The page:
Bush’s ‘State of Legacy’ speech
His last policy address seeks to ease fears over the economy, Iraq war.
PRESIDENT George W. Bush, facing a hostile Democratic-led Congress for one last time, sought to ease concerns over a troubled economy and the unpredictable future of Iraq.
Deeply unpopular, politically weak and increasingly eclipsed by the race to choose his successor, Mr Bush offered no grand visions in his seventh and final State of the Union address on Monday night (Tuesday morning Singapore time).
If anything, his swan song contained familiar ideas and rhetoric that he hoped would keep him relevant in his last few months in office – and, more significantly, define his place in history.
The thrust of his speech was on two issues that could burnish his legacy: the nearly five-year conflict in Iraq and an economy he lost while trying to win that war.
Mr Bush, who has less than a year left in office, acknowledged that growth was slowing, with major worries over the largest housing slump in history, lost jobs and higher prices.
But despite the spectre of recession, he insisted the country’s long-term economic fundamentals were sound.
“As we meet tonight, our economy is undergoing a period of uncertainty…across our country, there is concern about our economic future,” he said.
“To build a prosperous future, we must trust people with their own money and empower them to grow our economy.”
Having prided himself on a long stretch of growth, fuelled by his tax cuts, he is now grappling with a sudden downturn that could wipe out those gains, much to the consternation of the White House.
He urged Congress to act quickly on a US$150 billion (S$213 billion) economic stimulus package, and resist the temptation to “load up” the plan with additional provisions. To do so, he warned, “would delay or derail it”.
Mr Bush, who was interrupted nearly 70 times by applause, also addressed the Iraq war – a main topic of his annual speeches since the 2003 US-led invasion.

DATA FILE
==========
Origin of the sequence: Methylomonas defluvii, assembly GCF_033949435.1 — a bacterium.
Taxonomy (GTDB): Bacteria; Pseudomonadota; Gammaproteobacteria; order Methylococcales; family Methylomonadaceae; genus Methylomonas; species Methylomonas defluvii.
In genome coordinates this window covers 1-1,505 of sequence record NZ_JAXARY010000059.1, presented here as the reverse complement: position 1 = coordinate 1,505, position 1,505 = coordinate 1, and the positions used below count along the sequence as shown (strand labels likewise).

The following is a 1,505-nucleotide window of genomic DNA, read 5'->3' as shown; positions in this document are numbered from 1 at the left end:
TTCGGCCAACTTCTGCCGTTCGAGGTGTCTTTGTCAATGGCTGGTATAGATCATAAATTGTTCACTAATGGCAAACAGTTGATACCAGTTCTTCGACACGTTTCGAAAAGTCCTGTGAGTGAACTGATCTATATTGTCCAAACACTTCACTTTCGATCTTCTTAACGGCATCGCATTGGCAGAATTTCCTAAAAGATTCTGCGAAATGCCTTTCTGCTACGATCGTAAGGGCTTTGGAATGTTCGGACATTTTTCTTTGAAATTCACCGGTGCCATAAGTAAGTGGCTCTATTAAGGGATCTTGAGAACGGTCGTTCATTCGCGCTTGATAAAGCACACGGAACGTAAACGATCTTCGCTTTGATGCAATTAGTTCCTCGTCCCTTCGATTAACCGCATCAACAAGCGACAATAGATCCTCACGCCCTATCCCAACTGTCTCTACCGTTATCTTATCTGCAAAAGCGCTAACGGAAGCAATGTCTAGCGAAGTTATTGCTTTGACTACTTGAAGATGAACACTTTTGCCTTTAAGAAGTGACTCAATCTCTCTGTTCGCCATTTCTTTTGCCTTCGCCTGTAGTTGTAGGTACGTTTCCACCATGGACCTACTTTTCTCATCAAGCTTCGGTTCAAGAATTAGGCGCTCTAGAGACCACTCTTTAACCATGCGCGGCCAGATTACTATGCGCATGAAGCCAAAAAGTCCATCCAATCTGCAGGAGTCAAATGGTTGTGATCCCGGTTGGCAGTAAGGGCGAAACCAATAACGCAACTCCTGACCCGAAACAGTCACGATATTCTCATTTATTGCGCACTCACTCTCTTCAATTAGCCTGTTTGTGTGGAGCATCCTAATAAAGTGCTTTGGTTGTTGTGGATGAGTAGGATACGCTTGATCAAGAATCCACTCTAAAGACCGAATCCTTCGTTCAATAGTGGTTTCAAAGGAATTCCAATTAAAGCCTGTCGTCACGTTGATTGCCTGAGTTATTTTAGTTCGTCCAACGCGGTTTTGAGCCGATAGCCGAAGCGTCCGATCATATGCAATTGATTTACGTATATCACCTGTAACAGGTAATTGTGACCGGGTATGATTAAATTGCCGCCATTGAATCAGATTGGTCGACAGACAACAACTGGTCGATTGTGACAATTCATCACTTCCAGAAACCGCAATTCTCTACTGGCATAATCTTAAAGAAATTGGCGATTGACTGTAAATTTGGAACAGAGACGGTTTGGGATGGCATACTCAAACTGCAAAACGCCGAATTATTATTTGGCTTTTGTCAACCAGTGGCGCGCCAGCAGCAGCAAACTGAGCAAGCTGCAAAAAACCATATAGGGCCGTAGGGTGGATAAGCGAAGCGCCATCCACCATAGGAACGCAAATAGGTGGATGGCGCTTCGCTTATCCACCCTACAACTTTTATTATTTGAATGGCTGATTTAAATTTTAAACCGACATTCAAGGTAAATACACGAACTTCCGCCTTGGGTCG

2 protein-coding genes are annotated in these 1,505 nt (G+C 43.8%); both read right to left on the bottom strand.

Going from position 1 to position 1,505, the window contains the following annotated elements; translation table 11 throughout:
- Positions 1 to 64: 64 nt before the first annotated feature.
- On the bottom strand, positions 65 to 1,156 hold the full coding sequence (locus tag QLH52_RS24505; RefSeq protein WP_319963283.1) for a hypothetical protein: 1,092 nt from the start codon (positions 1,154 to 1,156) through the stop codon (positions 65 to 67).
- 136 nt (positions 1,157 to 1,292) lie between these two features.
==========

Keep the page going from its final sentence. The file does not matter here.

He defended the build-up of 30,000 American troops.
“Some may deny the surge is working,” he said. “But among the terrorists there is no doubt. Al-Qaeda is on the run in Iraq, and this enemy will be defeated.” He announced no troop withdrawals, except for a start in the return of the 30,000 sent last year for his “surge”.
He also issued a stern warning to Teheran: “Above all, know this: America will confront those who threaten our troops, we will stand by our allies, and we will defend our vital interests in the Persian Gulf.”
If there was one lofty goal mentioned in his 53-minute speech, it was to do “everything we can” to reach an Arab-Israeli peace settlement before his term ends.
His address also touched on unfinished business: extending laws that allow surveillance of suspected terrorists; approving free-trade pacts with Colombia, Panama and South Korea; and working towards a new international climate change deal.
But none is likely to see light of day, with the President’s approval rating at an all-time low. Also, as political commentators have noted, the window for accomplishing anything in an election year closes in summer, when Congress adjourns and the presidential nominating conventions begin.
“It’s really a State of Legacy address,” said Harvard scholar Debra Decker.
“Bush has attempted to explain his actions in office hoping that, eventually, historians will understand his choices. But the public and his opponents in Congress remain to be convinced.”
Predictably, the Democrats saw the speech as a sideshow highlighting how irrelevant Mr Bush has become.
In the Democrats’ response to the address, Governor Kathleen Sebelius of Kansas urged Mr Bush to work with Congress to help the United States regain its global standing damaged by the Iraq war.
“America’s foreign policy has left us with fewer allies and more enemies,” she said.
“Bush has attempted to explain his actions in office hoping that eventually historians will understand his choices. But the public and his opponents in Congress remain to be convinced.”
HARVARD SCHOLAR DEBRA DECKER